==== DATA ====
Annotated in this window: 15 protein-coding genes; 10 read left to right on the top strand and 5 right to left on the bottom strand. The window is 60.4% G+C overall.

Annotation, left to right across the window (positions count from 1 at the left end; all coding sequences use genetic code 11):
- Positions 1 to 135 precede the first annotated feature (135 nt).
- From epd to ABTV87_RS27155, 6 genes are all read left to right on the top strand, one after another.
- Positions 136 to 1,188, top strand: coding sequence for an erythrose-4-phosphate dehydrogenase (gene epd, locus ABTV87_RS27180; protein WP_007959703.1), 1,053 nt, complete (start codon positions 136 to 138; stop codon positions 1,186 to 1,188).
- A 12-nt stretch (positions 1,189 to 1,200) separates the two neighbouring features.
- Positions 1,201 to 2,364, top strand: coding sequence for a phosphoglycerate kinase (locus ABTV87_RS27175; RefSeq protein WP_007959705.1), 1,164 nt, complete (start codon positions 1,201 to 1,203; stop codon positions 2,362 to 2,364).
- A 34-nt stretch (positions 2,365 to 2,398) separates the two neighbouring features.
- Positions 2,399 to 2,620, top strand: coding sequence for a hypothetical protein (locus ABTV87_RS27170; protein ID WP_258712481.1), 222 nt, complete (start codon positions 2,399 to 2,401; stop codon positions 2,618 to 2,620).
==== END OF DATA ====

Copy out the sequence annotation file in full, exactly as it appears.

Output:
Annotated in this window: 15 protein-coding genes; 10 read left to right on the top strand and 5 right to left on the bottom strand. The window is 60.4% G+C overall.

Annotation, left to right across the window (positions count from 1 at the left end; all coding sequences use genetic code 11):
- Positions 1 to 135 precede the first annotated feature (135 nt).
- From epd to ABTV87_RS27155, 6 genes are all read left to right on the top strand, one after another.
- Positions 136 to 1,188, top strand: coding sequence for an erythrose-4-phosphate dehydrogenase (gene epd, locus ABTV87_RS27180; protein WP_007959703.1), 1,053 nt, complete (start codon positions 136 to 138; stop codon positions 1,186 to 1,188).
- A 12-nt stretch (positions 1,189 to 1,200) separates the two neighbouring features.
- Positions 1,201 to 2,364, top strand: coding sequence for a phosphoglycerate kinase (locus ABTV87_RS27175; RefSeq protein WP_007959705.1), 1,164 nt, complete (start codon positions 1,201 to 1,203; stop codon positions 2,362 to 2,364).
- A 34-nt stretch (positions 2,365 to 2,398) separates the two neighbouring features.
- Positions 2,399 to 2,620, top strand: coding sequence for a hypothetical protein (locus ABTV87_RS27170; protein ID WP_258712481.1), 222 nt, complete (start codon positions 2,399 to 2,401; stop codon positions 2,618 to 2,620).